It is not easy to overlook a player who led the league in batting with a .348 average, hit four home runs in one game and won the MVP award, even if all this was accomplished in the Texas League. Still the Giants, who owned Charlie Dees, were unimpressed, and even the Los Angeles Angels, who bought him from the Giants, did so only on a conditional basis. As limber as a shoelace in a hurricane, Dees exhibited a few Fred Astaire moves around first base in spring training and hit .371. Surely the Angels would not overlook him now, he said. They did. By clever shuffling of paper work and players, the Angels sent Dees to their Hawaii club. There he hit .358, and last week Charlie Dees got his chance to play for the Angels. His first two hits were doubles, one driving in a key run in a 6-4 win, the other scoring three men for a 4-2 victory. And against the league-leading Orioles he had six hits in a row, including a home run over the 390-foot marker, helping the Angels win two more.
Folks in Bloomington, Minn. could hardly expect any more from their hometown team. Oh, they were sad that the club was in last place, but then a small town (pop. 13,000) on the outskirts of Minneapolis and St. Paul could not hope for much more. Suddenly, however, the Bloomington Twins turned back into the Minnesota Twins. After taking five of six games last week, thereby extending their record to 13 in 15 tries, they climbed to fifth place. Dick Stigman pitched a two-hitter, Jim Roland a five-hitter. At the rate the pitching staff is completing games (eight of the past 12 and 22 of 45) the Twins would finish with 79, the highest total in either league since 1953. Opposing batsmen, who hit .198 last week, found it tough even to get a walk, and the Twin defense, with nine double plays, backed up the pitching well. Meanwhile, Minnesota batters went wild with four dozen hits and 34 bases on balls. There were nine homers, including three by Earl Battey, a grand slam by Vic Power and a game-winning, three-run drive by Bob Allison with two out in the bottom of the ninth. In the only game in which they failed to homer, the Twins hit six doubles—three by Zorro Versalles.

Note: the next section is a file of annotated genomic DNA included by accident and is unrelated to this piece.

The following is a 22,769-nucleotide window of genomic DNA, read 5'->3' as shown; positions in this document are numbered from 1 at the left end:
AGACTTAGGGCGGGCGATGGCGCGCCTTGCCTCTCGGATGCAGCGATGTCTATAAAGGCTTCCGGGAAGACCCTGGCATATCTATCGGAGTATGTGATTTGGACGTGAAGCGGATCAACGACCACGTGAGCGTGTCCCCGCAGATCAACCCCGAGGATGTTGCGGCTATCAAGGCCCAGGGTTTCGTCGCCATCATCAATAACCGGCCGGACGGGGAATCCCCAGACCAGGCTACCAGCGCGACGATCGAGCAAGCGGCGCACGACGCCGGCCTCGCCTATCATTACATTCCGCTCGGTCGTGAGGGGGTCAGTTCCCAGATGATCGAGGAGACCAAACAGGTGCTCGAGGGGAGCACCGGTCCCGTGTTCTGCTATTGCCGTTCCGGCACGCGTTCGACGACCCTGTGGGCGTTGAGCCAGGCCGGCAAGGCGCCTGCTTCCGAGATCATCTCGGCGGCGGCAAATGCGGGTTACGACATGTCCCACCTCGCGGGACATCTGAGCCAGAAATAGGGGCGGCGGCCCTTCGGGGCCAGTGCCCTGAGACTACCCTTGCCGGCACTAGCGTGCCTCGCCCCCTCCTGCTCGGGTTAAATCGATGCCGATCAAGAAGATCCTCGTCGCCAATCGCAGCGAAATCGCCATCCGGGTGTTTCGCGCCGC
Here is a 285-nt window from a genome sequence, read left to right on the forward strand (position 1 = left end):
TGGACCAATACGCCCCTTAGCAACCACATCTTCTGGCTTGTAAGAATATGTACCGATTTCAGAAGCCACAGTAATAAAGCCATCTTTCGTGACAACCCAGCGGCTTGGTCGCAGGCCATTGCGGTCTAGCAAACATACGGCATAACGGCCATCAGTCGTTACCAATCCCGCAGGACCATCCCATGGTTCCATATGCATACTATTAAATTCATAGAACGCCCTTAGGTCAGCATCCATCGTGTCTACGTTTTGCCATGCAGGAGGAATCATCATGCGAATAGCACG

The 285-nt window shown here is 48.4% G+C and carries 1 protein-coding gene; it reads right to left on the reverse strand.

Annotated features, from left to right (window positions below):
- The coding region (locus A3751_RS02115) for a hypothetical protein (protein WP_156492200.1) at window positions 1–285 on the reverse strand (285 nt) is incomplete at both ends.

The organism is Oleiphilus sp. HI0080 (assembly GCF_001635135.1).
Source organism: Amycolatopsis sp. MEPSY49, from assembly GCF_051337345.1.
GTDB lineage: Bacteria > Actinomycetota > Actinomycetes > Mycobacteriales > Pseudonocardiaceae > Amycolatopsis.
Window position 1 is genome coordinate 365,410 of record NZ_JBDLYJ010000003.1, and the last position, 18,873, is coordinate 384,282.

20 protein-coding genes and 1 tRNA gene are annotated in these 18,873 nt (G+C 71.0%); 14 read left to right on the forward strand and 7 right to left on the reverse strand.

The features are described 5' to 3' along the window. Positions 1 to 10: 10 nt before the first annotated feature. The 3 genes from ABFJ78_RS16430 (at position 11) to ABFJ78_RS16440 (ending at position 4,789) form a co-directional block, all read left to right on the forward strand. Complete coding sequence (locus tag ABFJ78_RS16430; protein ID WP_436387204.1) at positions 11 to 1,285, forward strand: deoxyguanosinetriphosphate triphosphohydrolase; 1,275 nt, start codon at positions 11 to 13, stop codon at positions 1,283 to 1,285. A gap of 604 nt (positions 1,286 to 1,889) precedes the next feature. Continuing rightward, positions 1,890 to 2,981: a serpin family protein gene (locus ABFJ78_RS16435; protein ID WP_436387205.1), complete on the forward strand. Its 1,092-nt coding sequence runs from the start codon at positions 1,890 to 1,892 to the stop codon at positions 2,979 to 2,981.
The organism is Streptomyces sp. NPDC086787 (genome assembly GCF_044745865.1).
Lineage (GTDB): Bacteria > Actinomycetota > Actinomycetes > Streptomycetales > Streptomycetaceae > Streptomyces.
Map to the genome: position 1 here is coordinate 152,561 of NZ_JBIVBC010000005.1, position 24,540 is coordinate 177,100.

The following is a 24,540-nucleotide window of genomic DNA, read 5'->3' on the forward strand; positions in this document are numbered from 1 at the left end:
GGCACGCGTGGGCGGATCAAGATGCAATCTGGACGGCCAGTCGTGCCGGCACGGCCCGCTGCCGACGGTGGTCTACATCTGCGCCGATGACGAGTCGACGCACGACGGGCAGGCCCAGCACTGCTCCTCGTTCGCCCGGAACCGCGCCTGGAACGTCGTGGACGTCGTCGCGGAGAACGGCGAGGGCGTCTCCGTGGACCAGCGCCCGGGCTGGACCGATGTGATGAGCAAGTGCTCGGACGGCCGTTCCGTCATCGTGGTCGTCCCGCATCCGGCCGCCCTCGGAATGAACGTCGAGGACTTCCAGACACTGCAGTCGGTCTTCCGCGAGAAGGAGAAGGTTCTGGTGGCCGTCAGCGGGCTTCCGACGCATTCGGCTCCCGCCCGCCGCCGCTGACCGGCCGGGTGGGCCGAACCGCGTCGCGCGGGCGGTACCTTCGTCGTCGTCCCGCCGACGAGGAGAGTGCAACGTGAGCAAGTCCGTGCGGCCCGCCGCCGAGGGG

Howie Goss of the Houston Colt .45s has been one of the healthiest players in the National League this spring. Each morning he takes a large orange juice, two eggs and three spoons of honey, dumps them all in a blender, adds a dash of wheat germ and gulps the conglomeration for breakfast. "It goes down just like a milkshake," Goss says. Then he goes to the ball park and proceeds to strike out with his dinky little 31-ounce bat. Fit but futile, Goss finally called on the Cardinals' Dick Groat for counsel. Polonius could not have said it better. "You're chasing bad balls. Concentrate on hitting the ball through the middle." And became they were once teammates on the Pirates, Groat gave Goss a couple of his favorite bats—big 36-ounce bludgeons—and told him to buck up. Goss did just that. Against the Cardinals, Goss hit three home runs, a triple, a double and a single in 11 at bats, driving in nine of Houston's 14 runs. "I've got nothing more to say," said Groat.
The St. Louis Cardinals' Bob Humphreys brought his glove up in front of his face and, just before pitching to the Giants' Jose Pagan, read the legend written on his glove: YOU CAN'T MAKE IT. Humphreys, purchased from Atlanta three days before, struck out Pagan, and the Cards beat the Giants. "You can't make it," is what the Detroit Tigers told Humphreys just before selling him, and every time he sees it he burns. The experts told the entire Cardinal team exactly the same thing this spring, and they are burning, too—burning up the National League. The last time St. Louis won a pennant (1946) Catcher Tim McCarver was 4 years old, Ray Sadecki was 5 and Stan Musial, to be a grandfather this August, a mere lad of 25. But now the Cardinals just may win it again. Spectacular relief pitching (Ed Bauta, Bobby Shantz, Diomedes Olivo and Bob Gibson) and awesome hitting have put them hot on the heels of the Giants. For the week, Musial was .385, Bill White .481, Ken Boyer .400, Curt Flood .400 and McCarver .500. Even Gibson was hitting. "I drew a pair of eyes on the bat so it could see the ball better," he said, and it hit a two-run homer to help win a ball game.
[This article contains a table. Please see hardcopy of magazine or PDF.]